Let’s have a look at the home values in central Auckland suburbs for a start. Parnell, Mission Bay, Mt Eden, Epsom, Herne Bay, Ponsonby and Grey Lynn houses have risen in value by probably an annual rate of exceeding 10% over the last year. In some cases it is 14%, but let’s take the lower value. An article the other day in the Weekend Herald showed a three bedroom home in Grey Lynn for sale at $895,000 and the subsequent text showed it had probably risen at least $103,000 in the last year. What land tax did that owner pay? Rates contain land tax but actually everyone pays on their capital value these days. (by legislation when the supercity was formed, no choice these days like we used to have). So if every home in the inner suburbs has a capital value rise of say an average of $100,000, just think of that accumulated rental which has been privately captured in the inner Auckland suburbs. This rental rightly belongs to the public because it is government both central and local that has paid for the infrastructure, the hospitals, schools and parks and it is the public which has provided the inner city shops and businesses and activities. Suppose there are 100,000 homes in those inner suburbs each rising by $100,000 in a year. That is a capital gain of $10,000,000,000. Yes it is $10 billion which rightly belongs to the public and we haven’t even tried to calculate the rising value of the CBD and Parnell and Newmarket and Ponsonby shops and offices. This total will be far higher.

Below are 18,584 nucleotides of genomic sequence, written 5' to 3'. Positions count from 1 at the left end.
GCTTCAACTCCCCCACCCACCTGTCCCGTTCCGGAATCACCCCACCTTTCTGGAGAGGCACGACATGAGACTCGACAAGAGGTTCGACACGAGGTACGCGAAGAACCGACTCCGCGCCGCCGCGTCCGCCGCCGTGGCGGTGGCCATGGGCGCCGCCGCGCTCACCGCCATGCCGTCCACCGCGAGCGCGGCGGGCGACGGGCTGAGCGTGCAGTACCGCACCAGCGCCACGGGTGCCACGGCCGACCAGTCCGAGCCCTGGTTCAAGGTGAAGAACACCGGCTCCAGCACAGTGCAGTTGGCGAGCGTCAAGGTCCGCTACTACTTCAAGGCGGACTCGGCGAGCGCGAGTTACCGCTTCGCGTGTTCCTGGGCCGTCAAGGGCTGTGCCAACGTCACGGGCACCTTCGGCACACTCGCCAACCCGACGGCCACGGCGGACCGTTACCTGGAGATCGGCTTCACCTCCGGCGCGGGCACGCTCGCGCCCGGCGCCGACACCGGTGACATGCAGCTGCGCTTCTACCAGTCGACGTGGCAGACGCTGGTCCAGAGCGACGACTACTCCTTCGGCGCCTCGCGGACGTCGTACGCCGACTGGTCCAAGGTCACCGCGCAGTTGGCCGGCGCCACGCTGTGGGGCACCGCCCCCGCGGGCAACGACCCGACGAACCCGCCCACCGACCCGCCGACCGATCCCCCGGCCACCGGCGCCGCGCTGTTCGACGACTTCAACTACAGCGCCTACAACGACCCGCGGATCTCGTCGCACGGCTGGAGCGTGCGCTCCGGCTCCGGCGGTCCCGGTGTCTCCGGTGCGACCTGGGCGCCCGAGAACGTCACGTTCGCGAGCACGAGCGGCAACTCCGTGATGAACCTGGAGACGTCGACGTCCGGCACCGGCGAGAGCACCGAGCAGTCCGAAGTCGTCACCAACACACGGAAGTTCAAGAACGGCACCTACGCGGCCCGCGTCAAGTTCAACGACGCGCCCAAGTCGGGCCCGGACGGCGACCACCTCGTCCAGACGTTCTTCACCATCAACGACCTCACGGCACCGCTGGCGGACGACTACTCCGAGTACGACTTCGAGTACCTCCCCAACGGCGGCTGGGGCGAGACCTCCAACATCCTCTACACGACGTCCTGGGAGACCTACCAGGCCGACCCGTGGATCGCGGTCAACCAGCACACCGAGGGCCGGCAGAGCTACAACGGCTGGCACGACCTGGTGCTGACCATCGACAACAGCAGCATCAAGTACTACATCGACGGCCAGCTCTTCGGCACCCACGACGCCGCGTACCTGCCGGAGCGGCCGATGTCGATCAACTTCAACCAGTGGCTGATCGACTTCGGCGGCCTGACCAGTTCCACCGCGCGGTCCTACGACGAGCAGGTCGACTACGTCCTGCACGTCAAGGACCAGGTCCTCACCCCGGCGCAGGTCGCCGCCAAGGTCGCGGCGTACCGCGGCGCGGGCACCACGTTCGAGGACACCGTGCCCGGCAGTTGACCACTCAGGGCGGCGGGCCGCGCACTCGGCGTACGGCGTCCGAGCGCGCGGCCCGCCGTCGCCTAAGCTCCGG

Dividing this three-way between central and local government and the 4.4m citizens of New Zealand is the next challenge. But for electoral purposes it would make very good sense to give out a citizens dividend straight away. Let’s, for instance, use $4.4 billion of the $10 billion. That is $1000 per citizen. When dependents get it, the money is taken by the designated carer, usually a woman. So a woman with three children would get $4000 a year from this dividend. Nice one. A young solo mother in Northland or Hastings or Greymouth. Since she is on a benefit she doesn’t get Working for Families. She spends it on the basics of food. The next dividend would bring more. When land rents are shared everyone gains. Labour spokesperson on Welfare Jacinda Ardern would not have to think up anything more complicated than this to right the wrong of children in poverty. It would answer the “Feed the Children” plea of The Mana Party.

I have discovered Fred Harrison's site http://www.sharetherents.org/ where his videos tell a great many stories about the value of sharing the land rent. Fred Harrison is a long time campaigner for sharing land rents.